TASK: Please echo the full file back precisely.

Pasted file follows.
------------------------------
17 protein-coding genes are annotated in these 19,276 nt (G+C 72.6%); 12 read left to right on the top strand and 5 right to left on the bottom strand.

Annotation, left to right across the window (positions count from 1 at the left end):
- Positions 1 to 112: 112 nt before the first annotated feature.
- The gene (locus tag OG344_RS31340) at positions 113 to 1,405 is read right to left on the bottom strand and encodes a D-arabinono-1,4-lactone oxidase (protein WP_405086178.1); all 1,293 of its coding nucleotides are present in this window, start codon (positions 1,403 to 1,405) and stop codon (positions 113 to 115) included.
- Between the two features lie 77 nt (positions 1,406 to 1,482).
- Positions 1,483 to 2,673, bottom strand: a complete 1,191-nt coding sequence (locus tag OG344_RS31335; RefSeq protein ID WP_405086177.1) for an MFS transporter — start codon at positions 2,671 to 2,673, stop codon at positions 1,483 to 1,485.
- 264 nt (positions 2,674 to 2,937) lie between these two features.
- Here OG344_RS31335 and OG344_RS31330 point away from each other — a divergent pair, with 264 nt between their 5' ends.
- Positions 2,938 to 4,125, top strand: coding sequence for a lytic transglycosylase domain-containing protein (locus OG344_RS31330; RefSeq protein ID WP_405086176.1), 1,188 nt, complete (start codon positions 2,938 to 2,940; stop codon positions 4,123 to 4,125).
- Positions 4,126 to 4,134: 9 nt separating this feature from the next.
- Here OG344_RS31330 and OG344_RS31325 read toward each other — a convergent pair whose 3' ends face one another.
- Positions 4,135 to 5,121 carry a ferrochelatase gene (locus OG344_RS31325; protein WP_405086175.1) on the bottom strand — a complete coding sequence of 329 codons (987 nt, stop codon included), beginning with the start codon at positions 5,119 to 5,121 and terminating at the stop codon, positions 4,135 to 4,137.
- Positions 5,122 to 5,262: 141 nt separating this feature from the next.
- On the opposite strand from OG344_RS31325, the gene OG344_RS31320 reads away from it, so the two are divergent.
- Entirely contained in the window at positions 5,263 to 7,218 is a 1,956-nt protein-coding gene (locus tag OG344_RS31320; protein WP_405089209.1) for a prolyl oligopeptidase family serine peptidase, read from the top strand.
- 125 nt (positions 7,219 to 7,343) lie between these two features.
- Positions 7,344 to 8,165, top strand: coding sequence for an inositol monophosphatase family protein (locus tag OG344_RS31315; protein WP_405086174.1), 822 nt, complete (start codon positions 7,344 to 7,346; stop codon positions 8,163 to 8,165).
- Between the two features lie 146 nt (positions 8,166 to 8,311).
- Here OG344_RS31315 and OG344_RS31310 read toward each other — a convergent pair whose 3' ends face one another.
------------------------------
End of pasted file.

17 protein-coding genes are annotated in these 19,276 nt (G+C 72.6%); 12 read left to right on the top strand and 5 right to left on the bottom strand.

Annotation, left to right across the window (positions count from 1 at the left end):
- Positions 1 to 112: 112 nt before the first annotated feature.
- The gene (locus tag OG344_RS31340) at positions 113 to 1,405 is read right to left on the bottom strand and encodes a D-arabinono-1,4-lactone oxidase (protein WP_405086178.1); all 1,293 of its coding nucleotides are present in this window, start codon (positions 1,403 to 1,405) and stop codon (positions 113 to 115) included.
- Between the two features lie 77 nt (positions 1,406 to 1,482).
- Positions 1,483 to 2,673, bottom strand: a complete 1,191-nt coding sequence (locus tag OG344_RS31335; RefSeq protein ID WP_405086177.1) for an MFS transporter — start codon at positions 2,671 to 2,673, stop codon at positions 1,483 to 1,485.
- 264 nt (positions 2,674 to 2,937) lie between these two features.
- Here OG344_RS31335 and OG344_RS31330 point away from each other — a divergent pair, with 264 nt between their 5' ends.
- Positions 2,938 to 4,125, top strand: coding sequence for a lytic transglycosylase domain-containing protein (locus OG344_RS31330; RefSeq protein ID WP_405086176.1), 1,188 nt, complete (start codon positions 2,938 to 2,940; stop codon positions 4,123 to 4,125).
- Positions 4,126 to 4,134: 9 nt separating this feature from the next.
- Here OG344_RS31330 and OG344_RS31325 read toward each other — a convergent pair whose 3' ends face one another.
- Positions 4,135 to 5,121 carry a ferrochelatase gene (locus OG344_RS31325; protein WP_405086175.1) on the bottom strand — a complete coding sequence of 329 codons (987 nt, stop codon included), beginning with the start codon at positions 5,119 to 5,121 and terminating at the stop codon, positions 4,135 to 4,137.
- Positions 5,122 to 5,262: 141 nt separating this feature from the next.
- On the opposite strand from OG344_RS31325, the gene OG344_RS31320 reads away from it, so the two are divergent.
- Entirely contained in the window at positions 5,263 to 7,218 is a 1,956-nt protein-coding gene (locus tag OG344_RS31320; protein WP_405089209.1) for a prolyl oligopeptidase family serine peptidase, read from the top strand.
- 125 nt (positions 7,219 to 7,343) lie between these two features.
- Positions 7,344 to 8,165, top strand: coding sequence for an inositol monophosphatase family protein (locus tag OG344_RS31315; protein WP_405086174.1), 822 nt, complete (start codon positions 7,344 to 7,346; stop codon positions 8,163 to 8,165).
- Between the two features lie 146 nt (positions 8,166 to 8,311).
- Here OG344_RS31315 and OG344_RS31310 read toward each other — a convergent pair whose 3' ends face one another.